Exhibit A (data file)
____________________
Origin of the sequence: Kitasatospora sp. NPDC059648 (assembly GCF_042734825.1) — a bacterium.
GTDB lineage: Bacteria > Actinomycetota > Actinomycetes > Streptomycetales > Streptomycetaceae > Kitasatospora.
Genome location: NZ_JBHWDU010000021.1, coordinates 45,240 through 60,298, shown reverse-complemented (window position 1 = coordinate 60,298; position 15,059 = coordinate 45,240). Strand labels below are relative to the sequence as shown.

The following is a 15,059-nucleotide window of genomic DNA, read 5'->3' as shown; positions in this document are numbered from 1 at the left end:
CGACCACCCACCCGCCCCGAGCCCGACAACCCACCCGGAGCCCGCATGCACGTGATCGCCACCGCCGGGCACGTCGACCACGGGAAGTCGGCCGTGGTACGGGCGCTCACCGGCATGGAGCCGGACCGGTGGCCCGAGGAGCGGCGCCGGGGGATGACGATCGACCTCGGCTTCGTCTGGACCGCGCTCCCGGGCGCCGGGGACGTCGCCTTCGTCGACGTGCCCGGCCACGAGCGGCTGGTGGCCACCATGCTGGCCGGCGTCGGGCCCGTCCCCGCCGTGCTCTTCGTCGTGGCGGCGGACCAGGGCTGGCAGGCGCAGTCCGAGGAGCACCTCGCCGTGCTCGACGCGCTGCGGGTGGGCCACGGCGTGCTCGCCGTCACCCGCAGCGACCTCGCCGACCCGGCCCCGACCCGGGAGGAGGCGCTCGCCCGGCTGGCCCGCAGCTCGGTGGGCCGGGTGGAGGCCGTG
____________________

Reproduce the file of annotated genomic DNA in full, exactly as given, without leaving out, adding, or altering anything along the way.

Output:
Origin of the sequence: Kitasatospora sp. NPDC059648 (assembly GCF_042734825.1) — a bacterium.
GTDB lineage: Bacteria > Actinomycetota > Actinomycetes > Streptomycetales > Streptomycetaceae > Kitasatospora.
Genome location: NZ_JBHWDU010000021.1, coordinates 45,240 through 60,298, shown reverse-complemented (window position 1 = coordinate 60,298; position 15,059 = coordinate 45,240). Strand labels below are relative to the sequence as shown.

The following is a 15,059-nucleotide window of genomic DNA, read 5'->3' as shown; positions in this document are numbered from 1 at the left end:
CGACCACCCACCCGCCCCGAGCCCGACAACCCACCCGGAGCCCGCATGCACGTGATCGCCACCGCCGGGCACGTCGACCACGGGAAGTCGGCCGTGGTACGGGCGCTCACCGGCATGGAGCCGGACCGGTGGCCCGAGGAGCGGCGCCGGGGGATGACGATCGACCTCGGCTTCGTCTGGACCGCGCTCCCGGGCGCCGGGGACGTCGCCTTCGTCGACGTGCCCGGCCACGAGCGGCTGGTGGCCACCATGCTGGCCGGCGTCGGGCCCGTCCCCGCCGTGCTCTTCGTCGTGGCGGCGGACCAGGGCTGGCAGGCGCAGTCCGAGGAGCACCTCGCCGTGCTCGACGCGCTGCGGGTGGGCCACGGCGTGCTCGCCGTCACCCGCAGCGACCTCGCCGACCCGGCCCCGACCCGGGAGGAGGCGCTCGCCCGGCTGGCCCGCAGCTCGGTGGGCCGGGTGGAGGCCGTG